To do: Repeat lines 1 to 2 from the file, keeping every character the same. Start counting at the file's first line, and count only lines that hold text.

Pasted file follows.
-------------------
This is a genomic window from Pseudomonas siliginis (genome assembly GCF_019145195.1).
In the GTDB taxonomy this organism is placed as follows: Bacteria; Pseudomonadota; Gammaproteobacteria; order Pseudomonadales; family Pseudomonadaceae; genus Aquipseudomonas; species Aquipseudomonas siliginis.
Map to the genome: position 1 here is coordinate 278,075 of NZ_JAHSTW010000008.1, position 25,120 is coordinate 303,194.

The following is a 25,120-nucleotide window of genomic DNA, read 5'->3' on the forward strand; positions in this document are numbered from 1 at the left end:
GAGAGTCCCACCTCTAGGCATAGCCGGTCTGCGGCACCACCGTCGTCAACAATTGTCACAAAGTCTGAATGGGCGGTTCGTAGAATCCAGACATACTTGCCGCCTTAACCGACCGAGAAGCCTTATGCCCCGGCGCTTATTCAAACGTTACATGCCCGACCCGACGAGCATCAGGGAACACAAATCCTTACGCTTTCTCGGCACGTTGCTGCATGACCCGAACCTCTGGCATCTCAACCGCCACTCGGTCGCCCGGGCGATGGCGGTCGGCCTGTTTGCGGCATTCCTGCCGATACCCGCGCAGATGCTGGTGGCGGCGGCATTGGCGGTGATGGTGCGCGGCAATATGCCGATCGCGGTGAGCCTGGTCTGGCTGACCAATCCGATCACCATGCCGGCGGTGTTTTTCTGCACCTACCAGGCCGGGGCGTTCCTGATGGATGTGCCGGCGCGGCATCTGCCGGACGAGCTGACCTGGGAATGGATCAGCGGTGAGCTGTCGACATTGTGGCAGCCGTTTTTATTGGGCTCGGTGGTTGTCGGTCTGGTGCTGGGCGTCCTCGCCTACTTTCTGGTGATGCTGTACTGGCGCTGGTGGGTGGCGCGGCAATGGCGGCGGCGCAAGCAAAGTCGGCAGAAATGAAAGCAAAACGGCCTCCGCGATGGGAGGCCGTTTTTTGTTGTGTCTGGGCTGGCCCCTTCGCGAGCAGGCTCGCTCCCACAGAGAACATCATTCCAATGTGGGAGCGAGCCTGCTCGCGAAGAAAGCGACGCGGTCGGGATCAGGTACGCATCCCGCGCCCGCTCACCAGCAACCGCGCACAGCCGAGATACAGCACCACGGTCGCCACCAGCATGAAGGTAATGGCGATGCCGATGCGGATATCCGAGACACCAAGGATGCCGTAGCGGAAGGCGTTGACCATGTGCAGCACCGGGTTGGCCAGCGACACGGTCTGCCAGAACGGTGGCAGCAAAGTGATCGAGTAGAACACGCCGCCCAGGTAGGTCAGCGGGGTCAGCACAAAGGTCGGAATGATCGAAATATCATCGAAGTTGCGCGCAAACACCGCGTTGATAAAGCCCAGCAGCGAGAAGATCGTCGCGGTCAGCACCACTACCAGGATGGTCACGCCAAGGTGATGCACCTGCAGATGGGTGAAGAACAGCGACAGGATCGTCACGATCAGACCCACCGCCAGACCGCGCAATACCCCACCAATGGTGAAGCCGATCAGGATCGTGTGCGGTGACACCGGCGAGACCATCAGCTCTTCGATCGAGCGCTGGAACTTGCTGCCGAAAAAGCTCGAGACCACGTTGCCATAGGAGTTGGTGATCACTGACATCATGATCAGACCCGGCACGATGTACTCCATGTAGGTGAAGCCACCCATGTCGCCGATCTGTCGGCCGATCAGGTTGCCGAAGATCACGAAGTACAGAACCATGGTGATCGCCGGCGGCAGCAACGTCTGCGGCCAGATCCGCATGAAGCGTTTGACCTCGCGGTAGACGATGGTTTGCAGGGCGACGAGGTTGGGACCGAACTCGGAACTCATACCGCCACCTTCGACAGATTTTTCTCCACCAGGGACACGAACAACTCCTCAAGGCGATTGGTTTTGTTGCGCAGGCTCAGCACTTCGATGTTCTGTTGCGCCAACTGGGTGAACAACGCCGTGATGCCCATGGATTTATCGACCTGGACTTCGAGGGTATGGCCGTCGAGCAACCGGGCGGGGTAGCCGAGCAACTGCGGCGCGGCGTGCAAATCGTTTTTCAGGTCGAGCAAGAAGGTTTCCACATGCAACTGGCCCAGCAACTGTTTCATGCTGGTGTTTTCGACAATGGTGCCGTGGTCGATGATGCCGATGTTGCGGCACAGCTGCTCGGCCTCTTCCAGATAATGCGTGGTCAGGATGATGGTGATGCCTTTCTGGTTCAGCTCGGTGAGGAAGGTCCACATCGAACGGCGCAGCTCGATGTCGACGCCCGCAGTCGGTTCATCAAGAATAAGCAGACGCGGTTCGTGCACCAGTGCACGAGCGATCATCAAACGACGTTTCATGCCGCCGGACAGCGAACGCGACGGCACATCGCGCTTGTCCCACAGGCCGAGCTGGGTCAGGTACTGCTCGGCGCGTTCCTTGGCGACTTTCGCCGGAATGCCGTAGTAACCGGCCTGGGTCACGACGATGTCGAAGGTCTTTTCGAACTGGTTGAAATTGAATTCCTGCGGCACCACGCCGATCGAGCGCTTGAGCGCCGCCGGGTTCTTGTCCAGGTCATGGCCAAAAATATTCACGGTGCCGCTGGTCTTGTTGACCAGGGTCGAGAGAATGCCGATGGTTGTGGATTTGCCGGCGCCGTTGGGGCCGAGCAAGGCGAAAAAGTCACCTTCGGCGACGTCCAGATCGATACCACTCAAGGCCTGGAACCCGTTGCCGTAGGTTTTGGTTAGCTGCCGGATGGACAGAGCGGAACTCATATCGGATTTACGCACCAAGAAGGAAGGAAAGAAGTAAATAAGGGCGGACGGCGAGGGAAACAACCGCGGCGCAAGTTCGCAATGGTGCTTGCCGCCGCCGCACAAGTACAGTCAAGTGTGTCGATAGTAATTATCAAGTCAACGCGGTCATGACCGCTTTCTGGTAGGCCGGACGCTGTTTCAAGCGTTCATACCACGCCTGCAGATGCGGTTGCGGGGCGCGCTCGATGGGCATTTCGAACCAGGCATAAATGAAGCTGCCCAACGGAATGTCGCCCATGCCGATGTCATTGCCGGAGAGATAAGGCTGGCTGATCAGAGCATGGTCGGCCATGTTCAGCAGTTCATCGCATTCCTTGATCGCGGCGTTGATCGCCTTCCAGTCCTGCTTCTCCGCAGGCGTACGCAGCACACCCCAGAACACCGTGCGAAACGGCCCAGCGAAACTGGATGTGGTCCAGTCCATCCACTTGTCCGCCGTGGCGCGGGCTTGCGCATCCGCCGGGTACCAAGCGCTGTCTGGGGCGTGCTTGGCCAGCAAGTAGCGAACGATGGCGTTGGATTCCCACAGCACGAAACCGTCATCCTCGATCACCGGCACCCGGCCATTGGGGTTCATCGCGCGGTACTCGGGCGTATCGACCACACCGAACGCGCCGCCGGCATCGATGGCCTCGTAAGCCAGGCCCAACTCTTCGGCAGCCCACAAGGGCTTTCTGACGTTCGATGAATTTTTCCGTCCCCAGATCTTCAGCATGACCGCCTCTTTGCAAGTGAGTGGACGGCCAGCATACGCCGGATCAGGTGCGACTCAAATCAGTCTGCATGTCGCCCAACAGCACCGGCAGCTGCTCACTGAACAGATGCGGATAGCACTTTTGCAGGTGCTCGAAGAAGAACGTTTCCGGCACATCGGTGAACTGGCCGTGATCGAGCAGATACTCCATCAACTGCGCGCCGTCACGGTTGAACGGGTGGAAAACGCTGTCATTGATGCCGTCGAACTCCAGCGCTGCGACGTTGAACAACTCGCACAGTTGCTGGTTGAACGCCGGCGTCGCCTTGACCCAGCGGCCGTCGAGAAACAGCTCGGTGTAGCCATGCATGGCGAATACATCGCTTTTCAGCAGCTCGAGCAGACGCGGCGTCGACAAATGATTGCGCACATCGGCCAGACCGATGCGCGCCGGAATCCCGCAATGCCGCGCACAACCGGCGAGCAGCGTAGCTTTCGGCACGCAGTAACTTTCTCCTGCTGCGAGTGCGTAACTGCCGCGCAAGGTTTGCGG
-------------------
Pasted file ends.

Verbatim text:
This is a genomic window from Pseudomonas siliginis (genome assembly GCF_019145195.1).
In the GTDB taxonomy this organism is placed as follows: Bacteria; Pseudomonadota; Gammaproteobacteria; order Pseudomonadales; family Pseudomonadaceae; genus Aquipseudomonas; species Aquipseudomonas siliginis.